The Life of His Royal Highness the Prince Consort, Volume 1

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Smith, Elder, & Company, 1875 - Great Britain - 2 pages

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Page 328 - Majesty shall be continued westward along the said forty-ninth parallel of north latitude to the middle of the channel which separates the continent from Vancouver's Island, and thence southerly through the middle of the said channel, and of Fuca's Straits to the Pacific Ocean...
Page 38 - No, wench : it eats and sleeps and hath such senses As we have, such. This gallant which thou seest Was in the wreck ; and but he's something stain'd With grief that's beauty's canker, thou mightst call him A goodly person.
Page 74 - ... continually and anxiously to watch every part of the public business, in order to be able to advise and assist her at any moment in any of the multifarious and difficult questions brought before her, political, or social, or personal...
Page 40 - I do feel so guilty, I know not how to begin my letter — but I think the news it will contain will be sufficient to ensure your forgiveness. Albert has completely won my heart, and all was settled between us this morning. ... I feel certain he will make me very happy. I wish I could say I felt as certain of my making him happy, but I shall do my best.
Page 99 - No one but himself ever lifted her from her bed to her sofa, and he always helped to wheel her on her bed or sofa into the next room. For this purpose he would come instantly, when sent for, from any part of the house. As years went on, and he became overwhelmed with work (for his attentions were the same in all the Queen's subsequent confinements), this was often done at much inconvenience to himself, but he ever came with a sweet smile on his face. In short," the Queen adds, " his care of her was...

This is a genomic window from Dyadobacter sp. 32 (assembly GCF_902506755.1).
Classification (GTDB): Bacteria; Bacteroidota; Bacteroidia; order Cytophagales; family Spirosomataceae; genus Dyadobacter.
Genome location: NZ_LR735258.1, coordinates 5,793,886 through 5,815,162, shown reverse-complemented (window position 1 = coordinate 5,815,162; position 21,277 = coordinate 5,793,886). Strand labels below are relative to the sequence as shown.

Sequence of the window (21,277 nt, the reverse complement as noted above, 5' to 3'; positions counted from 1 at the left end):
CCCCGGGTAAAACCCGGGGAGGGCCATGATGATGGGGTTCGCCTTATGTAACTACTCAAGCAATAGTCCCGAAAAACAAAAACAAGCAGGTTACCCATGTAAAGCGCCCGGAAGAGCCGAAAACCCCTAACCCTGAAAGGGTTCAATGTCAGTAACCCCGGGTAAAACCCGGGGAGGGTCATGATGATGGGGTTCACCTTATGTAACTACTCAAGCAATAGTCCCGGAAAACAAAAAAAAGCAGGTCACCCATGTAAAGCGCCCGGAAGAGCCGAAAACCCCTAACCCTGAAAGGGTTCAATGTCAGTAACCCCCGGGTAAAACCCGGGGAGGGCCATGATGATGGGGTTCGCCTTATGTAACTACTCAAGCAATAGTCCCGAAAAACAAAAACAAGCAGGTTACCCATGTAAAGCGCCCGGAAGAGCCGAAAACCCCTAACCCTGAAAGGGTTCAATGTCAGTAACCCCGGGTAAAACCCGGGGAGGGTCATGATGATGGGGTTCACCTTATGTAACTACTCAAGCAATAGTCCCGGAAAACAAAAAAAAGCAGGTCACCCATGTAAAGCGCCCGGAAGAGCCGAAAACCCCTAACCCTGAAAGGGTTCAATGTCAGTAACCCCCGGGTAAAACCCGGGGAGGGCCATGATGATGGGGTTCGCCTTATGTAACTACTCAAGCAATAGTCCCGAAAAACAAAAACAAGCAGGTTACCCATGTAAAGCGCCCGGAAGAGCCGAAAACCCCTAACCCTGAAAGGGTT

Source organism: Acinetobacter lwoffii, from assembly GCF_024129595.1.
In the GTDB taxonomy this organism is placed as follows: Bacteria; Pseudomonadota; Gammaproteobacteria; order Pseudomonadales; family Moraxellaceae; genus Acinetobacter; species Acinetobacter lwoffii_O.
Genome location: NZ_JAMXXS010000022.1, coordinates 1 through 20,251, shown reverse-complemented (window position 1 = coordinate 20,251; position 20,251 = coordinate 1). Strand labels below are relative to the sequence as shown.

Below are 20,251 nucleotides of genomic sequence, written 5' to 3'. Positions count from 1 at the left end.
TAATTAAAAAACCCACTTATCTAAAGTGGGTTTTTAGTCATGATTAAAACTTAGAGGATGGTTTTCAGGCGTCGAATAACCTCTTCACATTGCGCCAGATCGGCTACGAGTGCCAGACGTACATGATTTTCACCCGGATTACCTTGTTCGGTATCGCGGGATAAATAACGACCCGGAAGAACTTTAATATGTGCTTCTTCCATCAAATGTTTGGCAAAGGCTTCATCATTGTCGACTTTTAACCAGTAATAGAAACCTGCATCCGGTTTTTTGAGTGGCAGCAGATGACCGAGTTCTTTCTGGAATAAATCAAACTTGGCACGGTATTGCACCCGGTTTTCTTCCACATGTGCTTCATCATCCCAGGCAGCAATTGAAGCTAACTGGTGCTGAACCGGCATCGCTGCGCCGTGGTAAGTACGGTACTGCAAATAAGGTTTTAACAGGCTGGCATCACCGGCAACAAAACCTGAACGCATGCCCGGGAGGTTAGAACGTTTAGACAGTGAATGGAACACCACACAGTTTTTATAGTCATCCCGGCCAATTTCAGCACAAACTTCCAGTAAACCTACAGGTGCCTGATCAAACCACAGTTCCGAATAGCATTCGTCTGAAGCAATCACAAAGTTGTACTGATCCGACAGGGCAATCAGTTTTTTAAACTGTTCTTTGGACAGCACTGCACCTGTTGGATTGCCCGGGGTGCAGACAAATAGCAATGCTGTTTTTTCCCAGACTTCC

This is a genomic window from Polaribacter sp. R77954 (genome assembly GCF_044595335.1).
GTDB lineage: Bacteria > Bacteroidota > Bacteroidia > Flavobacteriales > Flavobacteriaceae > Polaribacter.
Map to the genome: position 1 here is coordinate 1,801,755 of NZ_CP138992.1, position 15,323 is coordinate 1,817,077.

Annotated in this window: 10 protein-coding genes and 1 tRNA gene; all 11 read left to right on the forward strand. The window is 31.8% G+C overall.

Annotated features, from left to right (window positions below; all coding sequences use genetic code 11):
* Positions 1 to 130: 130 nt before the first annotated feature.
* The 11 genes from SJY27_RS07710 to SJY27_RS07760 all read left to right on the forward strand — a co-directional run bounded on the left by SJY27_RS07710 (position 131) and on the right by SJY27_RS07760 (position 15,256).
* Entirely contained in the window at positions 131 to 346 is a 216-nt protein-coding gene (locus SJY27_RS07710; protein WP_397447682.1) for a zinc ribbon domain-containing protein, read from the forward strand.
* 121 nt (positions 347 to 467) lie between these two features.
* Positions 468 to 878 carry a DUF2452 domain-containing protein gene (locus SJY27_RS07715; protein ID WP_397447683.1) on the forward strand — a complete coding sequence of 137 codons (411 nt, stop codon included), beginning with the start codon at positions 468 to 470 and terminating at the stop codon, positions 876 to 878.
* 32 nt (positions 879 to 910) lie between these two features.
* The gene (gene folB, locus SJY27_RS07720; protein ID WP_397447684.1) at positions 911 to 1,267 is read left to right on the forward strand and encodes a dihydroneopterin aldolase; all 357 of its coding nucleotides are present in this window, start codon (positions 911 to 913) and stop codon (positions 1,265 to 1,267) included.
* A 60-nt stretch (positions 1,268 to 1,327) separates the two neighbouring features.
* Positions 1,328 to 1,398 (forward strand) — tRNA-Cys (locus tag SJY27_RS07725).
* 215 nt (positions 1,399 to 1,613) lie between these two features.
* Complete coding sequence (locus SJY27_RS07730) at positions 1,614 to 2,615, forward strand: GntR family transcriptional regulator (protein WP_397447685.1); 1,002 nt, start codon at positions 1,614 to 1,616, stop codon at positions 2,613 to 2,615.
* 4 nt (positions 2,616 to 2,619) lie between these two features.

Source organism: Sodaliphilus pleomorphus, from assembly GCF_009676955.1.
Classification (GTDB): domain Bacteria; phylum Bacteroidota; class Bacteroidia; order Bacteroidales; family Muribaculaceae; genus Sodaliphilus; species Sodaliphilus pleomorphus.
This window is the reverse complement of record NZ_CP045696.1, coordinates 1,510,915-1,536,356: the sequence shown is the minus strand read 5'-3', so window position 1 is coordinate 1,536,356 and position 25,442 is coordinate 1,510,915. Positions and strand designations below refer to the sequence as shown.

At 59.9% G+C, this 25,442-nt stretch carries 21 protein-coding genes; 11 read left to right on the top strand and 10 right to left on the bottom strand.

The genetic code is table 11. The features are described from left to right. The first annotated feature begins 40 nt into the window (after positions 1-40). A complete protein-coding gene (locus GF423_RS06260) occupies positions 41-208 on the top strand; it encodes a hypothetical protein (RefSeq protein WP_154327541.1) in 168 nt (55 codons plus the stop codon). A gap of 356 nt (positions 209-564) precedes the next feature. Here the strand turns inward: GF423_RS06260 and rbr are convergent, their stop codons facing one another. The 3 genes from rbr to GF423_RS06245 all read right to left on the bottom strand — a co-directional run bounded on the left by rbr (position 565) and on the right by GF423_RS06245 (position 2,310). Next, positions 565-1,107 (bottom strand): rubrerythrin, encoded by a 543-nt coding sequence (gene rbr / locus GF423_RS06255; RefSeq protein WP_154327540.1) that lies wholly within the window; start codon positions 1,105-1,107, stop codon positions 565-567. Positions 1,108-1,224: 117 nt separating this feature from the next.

Page 246 - We are here among the vast and noble scenes of nature; we are there among the pitiful shifts of policy: we walk here in the light and open ways of the divine bounty; we grope there in the dark and confused labyrinths of humane' malice: our senses are here feasted with the clear and genuine taste of their objects, which are all sophisticated there, and for the most part overwhelmed with their contraries.
Page 43 - Oh, the future ! does it not bring with it the moment when I shall have to take leave of my dear, dear home, and of you ! I cannot think of that without deep melancholy taking possession of me.
Page 248 - It sounds so snug and nice to have a place of one's own, quiet and retired, and free from all Woods and Forests, and other charming Departments who really are the plague of one's life.
Page 393 - Albert, in thy race we cherish A Nation's strength that will not perish While England's sceptred Line True to the King of Kings is found; Like that Wise ancestor of thine Who threw the Saxon shield o'er Luther's life, When first above the yells of bigot strife The trumpet of the Living Word Assumed a voice of deep portentous sound, From gladdened Elbe to startled Tiber heard.
Page 319 - Queen, to give the semblance of the personal sanction of Her Majesty to a measure, which, be it for good or for evil, a great majority, at least of the landed aristocracy of England, of Scotland, and of Ireland, imagine fraught with deep injury, if not ruin, to them...

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